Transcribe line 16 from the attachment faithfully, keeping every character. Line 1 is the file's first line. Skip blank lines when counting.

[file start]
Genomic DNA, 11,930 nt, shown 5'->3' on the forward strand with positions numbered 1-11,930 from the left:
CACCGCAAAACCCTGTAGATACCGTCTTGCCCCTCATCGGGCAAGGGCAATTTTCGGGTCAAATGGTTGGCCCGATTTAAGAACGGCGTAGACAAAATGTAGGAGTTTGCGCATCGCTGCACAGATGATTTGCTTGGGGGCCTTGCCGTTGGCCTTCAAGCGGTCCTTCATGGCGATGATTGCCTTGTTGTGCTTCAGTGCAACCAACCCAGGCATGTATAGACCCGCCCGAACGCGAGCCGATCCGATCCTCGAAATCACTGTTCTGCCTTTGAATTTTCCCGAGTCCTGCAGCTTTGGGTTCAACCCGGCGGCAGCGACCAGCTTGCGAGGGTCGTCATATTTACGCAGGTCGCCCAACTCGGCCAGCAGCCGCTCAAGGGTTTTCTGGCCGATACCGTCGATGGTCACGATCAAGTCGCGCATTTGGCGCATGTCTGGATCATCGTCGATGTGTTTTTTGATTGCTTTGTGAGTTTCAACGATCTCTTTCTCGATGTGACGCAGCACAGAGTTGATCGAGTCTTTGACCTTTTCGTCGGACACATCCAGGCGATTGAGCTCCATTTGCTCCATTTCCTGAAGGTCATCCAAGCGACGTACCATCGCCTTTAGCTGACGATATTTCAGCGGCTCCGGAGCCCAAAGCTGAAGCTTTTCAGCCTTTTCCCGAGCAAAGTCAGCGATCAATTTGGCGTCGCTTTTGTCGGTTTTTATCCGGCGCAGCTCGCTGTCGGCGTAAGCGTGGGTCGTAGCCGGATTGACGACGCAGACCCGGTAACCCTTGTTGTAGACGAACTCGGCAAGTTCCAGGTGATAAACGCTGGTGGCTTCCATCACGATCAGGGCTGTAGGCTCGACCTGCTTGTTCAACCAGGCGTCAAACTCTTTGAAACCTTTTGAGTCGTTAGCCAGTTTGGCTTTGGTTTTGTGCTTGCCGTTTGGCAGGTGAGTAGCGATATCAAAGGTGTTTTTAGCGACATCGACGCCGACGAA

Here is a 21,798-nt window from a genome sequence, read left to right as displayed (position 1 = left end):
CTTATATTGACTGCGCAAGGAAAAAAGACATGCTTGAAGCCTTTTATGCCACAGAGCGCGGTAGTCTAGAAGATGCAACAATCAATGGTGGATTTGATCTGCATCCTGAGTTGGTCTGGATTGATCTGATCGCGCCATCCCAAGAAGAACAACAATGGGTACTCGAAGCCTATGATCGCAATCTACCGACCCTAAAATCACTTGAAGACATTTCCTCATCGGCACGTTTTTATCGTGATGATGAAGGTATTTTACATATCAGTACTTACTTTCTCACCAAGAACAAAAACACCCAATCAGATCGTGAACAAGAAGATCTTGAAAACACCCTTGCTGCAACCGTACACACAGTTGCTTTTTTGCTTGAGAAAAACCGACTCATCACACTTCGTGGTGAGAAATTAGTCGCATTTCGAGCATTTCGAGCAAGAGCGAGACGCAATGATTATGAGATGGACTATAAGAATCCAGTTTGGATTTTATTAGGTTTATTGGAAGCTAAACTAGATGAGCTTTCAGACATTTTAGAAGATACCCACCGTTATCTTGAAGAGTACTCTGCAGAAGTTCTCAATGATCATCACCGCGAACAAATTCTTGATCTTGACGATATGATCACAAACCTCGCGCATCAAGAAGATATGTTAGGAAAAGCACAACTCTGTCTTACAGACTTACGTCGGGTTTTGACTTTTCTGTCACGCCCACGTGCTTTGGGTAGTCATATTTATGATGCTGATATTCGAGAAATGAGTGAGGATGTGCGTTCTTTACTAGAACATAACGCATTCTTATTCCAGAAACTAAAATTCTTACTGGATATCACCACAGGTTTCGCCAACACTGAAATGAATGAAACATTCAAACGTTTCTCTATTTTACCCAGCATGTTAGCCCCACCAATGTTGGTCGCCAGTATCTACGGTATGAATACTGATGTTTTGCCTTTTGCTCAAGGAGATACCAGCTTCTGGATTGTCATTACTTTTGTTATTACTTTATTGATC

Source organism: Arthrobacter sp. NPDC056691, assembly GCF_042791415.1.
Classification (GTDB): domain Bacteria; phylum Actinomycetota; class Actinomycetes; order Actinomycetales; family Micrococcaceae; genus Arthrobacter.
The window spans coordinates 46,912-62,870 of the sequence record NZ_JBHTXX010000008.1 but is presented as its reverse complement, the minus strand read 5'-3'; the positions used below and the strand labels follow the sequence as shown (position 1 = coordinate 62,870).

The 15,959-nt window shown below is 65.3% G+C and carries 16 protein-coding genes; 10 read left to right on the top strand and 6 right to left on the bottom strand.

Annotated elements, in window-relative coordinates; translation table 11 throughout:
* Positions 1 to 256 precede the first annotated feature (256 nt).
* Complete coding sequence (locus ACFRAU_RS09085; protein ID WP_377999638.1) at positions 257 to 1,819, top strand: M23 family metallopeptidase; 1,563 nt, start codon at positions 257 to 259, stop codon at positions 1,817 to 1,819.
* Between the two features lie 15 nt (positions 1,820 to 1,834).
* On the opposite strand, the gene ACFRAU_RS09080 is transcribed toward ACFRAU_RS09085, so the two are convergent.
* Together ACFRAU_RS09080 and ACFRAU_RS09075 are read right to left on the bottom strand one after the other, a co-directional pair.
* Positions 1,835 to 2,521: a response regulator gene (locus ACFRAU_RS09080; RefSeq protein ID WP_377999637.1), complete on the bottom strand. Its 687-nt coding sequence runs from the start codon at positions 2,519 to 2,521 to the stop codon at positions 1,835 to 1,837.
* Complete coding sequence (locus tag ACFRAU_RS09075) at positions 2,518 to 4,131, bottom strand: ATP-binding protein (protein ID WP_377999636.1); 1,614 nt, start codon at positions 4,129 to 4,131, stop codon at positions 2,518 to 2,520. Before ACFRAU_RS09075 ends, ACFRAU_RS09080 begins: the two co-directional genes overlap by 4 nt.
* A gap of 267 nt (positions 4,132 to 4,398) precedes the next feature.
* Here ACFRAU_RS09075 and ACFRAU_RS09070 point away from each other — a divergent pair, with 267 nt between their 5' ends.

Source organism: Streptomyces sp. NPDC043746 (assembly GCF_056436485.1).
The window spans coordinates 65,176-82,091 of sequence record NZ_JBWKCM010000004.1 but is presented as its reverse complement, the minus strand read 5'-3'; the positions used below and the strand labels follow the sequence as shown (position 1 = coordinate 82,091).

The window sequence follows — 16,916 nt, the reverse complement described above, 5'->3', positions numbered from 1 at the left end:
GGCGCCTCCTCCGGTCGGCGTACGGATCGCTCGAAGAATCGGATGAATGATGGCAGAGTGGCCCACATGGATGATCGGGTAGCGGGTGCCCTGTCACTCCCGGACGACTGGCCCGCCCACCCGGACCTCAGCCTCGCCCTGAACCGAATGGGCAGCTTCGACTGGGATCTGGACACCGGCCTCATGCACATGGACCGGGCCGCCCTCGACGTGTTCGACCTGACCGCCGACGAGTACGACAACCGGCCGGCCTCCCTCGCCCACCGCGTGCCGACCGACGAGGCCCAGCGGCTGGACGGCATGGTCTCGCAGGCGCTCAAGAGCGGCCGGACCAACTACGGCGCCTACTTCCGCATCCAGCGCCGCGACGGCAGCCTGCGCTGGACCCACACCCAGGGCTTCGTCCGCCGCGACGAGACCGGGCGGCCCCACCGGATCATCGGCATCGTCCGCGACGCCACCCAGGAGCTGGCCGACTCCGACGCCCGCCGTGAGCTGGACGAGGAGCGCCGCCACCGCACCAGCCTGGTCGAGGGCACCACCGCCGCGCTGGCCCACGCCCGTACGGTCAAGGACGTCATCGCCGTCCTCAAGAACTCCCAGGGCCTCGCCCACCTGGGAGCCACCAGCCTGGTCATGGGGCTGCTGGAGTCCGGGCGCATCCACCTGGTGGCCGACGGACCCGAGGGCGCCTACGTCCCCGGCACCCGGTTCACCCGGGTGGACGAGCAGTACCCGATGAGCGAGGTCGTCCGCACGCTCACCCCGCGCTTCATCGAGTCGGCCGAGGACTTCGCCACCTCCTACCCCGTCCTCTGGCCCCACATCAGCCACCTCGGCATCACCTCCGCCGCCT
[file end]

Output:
* Complete coding sequence (locus tag ACFRAU_RS09075) at positions 2,518 to 4,131, bottom strand: ATP-binding protein (protein ID WP_377999636.1); 1,614 nt, start codon at positions 4,129 to 4,131, stop codon at positions 2,518 to 2,520. Before ACFRAU_RS09075 ends, ACFRAU_RS09080 begins: the two co-directional genes overlap by 4 nt.